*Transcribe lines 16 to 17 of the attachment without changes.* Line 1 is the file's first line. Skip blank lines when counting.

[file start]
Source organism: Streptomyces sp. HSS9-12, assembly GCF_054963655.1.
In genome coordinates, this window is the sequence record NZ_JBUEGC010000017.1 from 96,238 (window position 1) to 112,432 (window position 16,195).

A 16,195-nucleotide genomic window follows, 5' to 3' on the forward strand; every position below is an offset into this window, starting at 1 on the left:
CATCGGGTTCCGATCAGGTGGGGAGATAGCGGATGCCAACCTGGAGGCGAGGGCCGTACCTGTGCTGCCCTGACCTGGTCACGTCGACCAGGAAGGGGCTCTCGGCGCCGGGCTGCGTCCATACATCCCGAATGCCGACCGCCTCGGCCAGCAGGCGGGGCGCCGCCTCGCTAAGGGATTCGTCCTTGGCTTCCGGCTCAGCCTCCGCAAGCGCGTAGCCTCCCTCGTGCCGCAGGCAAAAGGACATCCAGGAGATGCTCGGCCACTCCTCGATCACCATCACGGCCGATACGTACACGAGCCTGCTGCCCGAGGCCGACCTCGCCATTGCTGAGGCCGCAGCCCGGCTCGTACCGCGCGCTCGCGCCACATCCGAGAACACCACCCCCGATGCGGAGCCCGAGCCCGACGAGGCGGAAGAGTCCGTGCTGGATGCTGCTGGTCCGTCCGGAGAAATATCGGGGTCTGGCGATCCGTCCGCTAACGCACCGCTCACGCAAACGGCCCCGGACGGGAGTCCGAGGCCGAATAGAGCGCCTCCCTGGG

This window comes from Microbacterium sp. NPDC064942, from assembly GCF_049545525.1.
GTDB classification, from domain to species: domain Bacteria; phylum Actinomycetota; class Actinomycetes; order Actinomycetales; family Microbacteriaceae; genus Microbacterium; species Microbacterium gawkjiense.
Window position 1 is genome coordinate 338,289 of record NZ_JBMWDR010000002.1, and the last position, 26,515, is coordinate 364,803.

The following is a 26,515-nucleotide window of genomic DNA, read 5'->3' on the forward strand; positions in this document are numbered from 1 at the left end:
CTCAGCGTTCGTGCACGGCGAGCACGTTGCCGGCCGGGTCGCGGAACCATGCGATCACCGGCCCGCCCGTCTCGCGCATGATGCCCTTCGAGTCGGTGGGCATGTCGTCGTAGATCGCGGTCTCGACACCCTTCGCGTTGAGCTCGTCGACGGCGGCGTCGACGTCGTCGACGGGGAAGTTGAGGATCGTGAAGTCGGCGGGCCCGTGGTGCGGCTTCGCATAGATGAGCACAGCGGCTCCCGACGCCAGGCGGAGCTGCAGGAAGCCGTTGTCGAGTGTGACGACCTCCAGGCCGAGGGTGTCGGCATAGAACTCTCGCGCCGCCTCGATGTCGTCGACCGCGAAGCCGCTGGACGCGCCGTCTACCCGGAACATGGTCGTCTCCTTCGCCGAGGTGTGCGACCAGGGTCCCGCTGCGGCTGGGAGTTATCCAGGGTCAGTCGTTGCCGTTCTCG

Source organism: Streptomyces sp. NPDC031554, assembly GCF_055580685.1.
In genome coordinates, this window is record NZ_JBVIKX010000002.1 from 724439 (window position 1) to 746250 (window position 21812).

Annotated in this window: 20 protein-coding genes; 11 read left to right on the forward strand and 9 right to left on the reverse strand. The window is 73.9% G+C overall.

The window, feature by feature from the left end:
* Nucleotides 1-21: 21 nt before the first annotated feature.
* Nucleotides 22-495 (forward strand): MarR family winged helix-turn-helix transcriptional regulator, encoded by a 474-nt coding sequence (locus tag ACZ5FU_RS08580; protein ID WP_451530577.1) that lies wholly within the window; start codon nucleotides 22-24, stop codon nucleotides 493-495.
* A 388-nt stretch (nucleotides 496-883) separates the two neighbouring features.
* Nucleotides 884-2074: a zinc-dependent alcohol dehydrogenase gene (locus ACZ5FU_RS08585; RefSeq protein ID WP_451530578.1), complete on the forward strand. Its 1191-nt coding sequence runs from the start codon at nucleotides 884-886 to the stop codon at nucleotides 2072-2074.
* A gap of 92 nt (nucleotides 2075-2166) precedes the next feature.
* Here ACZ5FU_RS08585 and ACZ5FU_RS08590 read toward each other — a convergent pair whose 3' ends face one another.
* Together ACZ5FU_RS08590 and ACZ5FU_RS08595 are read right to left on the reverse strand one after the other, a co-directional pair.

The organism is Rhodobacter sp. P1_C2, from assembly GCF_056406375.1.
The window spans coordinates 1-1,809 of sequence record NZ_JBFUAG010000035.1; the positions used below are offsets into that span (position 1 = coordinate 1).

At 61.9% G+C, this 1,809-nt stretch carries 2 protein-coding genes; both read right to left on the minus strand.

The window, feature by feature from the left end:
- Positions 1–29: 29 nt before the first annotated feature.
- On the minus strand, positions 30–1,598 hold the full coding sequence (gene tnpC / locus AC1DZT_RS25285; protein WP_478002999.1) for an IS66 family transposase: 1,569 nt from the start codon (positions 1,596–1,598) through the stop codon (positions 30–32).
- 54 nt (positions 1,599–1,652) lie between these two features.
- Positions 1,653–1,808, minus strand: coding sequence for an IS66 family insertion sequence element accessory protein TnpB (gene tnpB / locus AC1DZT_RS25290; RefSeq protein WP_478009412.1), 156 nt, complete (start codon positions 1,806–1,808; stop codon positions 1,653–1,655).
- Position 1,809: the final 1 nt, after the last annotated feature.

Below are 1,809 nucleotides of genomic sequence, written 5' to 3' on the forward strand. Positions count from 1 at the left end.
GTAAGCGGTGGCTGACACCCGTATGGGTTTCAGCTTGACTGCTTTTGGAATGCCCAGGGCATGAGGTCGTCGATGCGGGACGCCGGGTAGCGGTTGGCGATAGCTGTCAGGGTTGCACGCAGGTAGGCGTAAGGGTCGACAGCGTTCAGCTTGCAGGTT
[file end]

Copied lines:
* A 388-nt stretch (nucleotides 496-883) separates the two neighbouring features.
* Nucleotides 884-2074: a zinc-dependent alcohol dehydrogenase gene (locus ACZ5FU_RS08585; RefSeq protein ID WP_451530578.1), complete on the forward strand. Its 1191-nt coding sequence runs from the start codon at nucleotides 884-886 to the stop codon at nucleotides 2072-2074.